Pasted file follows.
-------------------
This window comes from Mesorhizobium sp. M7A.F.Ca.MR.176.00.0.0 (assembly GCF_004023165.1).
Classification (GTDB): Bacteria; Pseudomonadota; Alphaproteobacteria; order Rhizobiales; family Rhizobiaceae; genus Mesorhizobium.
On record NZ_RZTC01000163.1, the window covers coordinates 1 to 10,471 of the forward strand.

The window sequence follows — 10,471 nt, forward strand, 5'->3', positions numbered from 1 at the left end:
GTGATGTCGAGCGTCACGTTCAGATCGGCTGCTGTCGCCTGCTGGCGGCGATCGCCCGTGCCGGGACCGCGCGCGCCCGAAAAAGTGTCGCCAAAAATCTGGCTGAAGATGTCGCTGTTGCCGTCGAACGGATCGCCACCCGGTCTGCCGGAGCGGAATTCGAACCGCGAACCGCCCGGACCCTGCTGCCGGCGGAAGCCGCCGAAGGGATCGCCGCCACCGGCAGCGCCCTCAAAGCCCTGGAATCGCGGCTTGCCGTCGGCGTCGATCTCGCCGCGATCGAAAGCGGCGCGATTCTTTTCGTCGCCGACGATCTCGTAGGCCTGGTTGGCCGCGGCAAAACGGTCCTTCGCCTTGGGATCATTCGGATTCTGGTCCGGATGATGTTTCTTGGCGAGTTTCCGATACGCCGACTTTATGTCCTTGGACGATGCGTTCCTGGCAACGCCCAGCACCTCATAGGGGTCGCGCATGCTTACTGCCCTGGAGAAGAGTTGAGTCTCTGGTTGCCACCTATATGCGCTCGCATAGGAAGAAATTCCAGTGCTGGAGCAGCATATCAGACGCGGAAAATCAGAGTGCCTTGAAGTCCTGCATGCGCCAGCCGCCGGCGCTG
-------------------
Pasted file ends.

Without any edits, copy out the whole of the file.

This window comes from Mesorhizobium sp. M7A.F.Ca.MR.176.00.0.0 (assembly GCF_004023165.1).
Classification (GTDB): Bacteria; Pseudomonadota; Alphaproteobacteria; order Rhizobiales; family Rhizobiaceae; genus Mesorhizobium.
On record NZ_RZTC01000163.1, the window covers coordinates 1 to 10,471 of the forward strand.

The window sequence follows — 10,471 nt, forward strand, 5'->3', positions numbered from 1 at the left end:
GTGATGTCGAGCGTCACGTTCAGATCGGCTGCTGTCGCCTGCTGGCGGCGATCGCCCGTGCCGGGACCGCGCGCGCCCGAAAAAGTGTCGCCAAAAATCTGGCTGAAGATGTCGCTGTTGCCGTCGAACGGATCGCCACCCGGTCTGCCGGAGCGGAATTCGAACCGCGAACCGCCCGGACCCTGCTGCCGGCGGAAGCCGCCGAAGGGATCGCCGCCACCGGCAGCGCCCTCAAAGCCCTGGAATCGCGGCTTGCCGTCGGCGTCGATCTCGCCGCGATCGAAAGCGGCGCGATTCTTTTCGTCGCCGACGATCTCGTAGGCCTGGTTGGCCGCGGCAAAACGGTCCTTCGCCTTGGGATCATTCGGATTCTGGTCCGGATGATGTTTCTTGGCGAGTTTCCGATACGCCGACTTTATGTCCTTGGACGATGCGTTCCTGGCAACGCCCAGCACCTCATAGGGGTCGCGCATGCTTACTGCCCTGGAGAAGAGTTGAGTCTCTGGTTGCCACCTATATGCGCTCGCATAGGAAGAAATTCCAGTGCTGGAGCAGCATATCAGACGCGGAAAATCAGAGTGCCTTGAAGTCCTGCATGCGCCAGCCGCCGGCGCTG